House on fire

I think before writing this update it's useful to recap where we are with our indoor bees. All of our indoor bees have been rescued from the garden - all of them have had some kind of wing problem which has prevented them from being able to fly. This means they can't feed unless they were to stay in their own hive.

But I learnt my lesson with the first one, trying to put her back in the hive twice. An hour later she was back out again on the lawn, destined to prey or die of starvation. 

So, we created an indoor environment to house our disadvantaged. It started off as an ordinary ice-cream tub but has pretty much evolved into a full scale incubator with indoor nest box, infra-red heating and "daylight" lighting. And of course, 3 video cameras! 

indoor "incubator"

So, at the time of writing we've had four disabled bumblebees come into care. In chronoligcal order (often the best), they are as follows:


  • Holly - confirmed female - very small, missing left wing and left middle leg, and twisted body
  • BLB ("Big Little Bee") - confirmed male - now deceased - same missing wing and leg as Holly
  • TLB ("Tiny Little Bee") - unconfirmed female - actually just slightly larger than Holly - 1 broken right wing
  • LBB ("Little Bigger Bee") - unconfirmed male - one missing left wing


We added LBB to the "incubator" last week and discovered that he got on really well with Holly - neither of them moidered each other. Since then LBB has been very busy in his new world - scooting from the nestbox to the outside and back again with regular fervour.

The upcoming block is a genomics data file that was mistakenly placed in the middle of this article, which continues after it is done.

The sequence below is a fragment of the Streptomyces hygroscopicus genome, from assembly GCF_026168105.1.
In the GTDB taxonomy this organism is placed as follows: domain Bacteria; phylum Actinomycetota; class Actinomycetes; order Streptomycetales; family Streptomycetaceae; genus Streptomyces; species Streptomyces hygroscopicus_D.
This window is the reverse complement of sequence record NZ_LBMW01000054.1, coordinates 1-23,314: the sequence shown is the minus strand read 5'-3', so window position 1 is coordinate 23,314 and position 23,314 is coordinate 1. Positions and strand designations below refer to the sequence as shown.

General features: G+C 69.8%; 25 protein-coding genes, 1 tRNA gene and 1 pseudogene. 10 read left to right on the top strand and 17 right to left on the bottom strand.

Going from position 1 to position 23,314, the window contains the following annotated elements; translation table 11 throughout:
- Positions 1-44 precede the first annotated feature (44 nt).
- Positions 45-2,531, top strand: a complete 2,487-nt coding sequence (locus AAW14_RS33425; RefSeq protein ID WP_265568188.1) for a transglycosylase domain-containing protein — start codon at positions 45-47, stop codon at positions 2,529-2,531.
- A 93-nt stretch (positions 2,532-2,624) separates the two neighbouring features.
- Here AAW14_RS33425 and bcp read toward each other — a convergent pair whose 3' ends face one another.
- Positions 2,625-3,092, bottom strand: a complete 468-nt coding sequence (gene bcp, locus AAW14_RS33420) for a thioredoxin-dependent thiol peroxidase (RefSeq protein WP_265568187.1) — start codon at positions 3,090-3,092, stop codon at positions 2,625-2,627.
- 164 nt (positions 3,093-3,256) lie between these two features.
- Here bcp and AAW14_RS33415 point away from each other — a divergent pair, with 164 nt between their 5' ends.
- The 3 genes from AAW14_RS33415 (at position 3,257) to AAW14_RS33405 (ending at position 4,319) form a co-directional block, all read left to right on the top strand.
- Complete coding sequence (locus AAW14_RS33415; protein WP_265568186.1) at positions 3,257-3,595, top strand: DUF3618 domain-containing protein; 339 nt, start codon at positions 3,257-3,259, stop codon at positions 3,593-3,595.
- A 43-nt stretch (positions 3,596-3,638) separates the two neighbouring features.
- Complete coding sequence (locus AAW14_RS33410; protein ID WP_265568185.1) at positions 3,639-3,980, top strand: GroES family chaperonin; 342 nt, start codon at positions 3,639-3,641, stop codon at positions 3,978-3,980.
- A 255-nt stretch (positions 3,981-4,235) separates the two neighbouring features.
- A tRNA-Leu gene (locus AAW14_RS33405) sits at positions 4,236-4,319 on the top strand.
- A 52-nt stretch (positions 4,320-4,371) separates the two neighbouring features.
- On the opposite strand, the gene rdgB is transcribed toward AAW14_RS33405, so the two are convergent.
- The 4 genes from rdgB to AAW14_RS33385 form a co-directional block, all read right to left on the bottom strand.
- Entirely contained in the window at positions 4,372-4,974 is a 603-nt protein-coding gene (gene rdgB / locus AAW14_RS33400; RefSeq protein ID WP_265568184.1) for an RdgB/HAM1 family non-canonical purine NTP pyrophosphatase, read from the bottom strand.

Meanwhile TLB was in isolation in her own tub as we monitored her strength. It's hard to believe that this miniscule creature has recovered from a state of apparent death to darting around her box, climbing on lavender and feeding herself from the natural nectar rather than the honey water we freely provided for her. As her strength obviously continued to build, we took the decision that it was safe to introduce her to the other bees with some initial supervision. 

We are pleased to say it went very well, and just like LBB she has spent her time chasing round the big box, often in the footsteps of LBB. (Apologies for the picture quality - it's an iPhone screenshot from Skype over 2G!)

LBB and TLB explore together

Also like LBB, she has (at least initially) developed  a routine of coming in and out of the nestbox itself to explore the outer surroundings, and then head indoors for some relaxation and recovery. Quite often, in fact, this seemed to be in synchronisation with each other. At one point LBB even tipped TLB upright when she fell over on her back. What a wonderful thing to see. 

Finally, here's a picture of all three inside the nest box, getting along like a house on fire.

 3 bees in a boxWe are really hoping, that since bees are eusocial, allowing them to co-habit will actually be beneficial for them and help them develop or carry out their meaningful roles. So far, so good! Though I do wonder what chaos tomorrow will bring!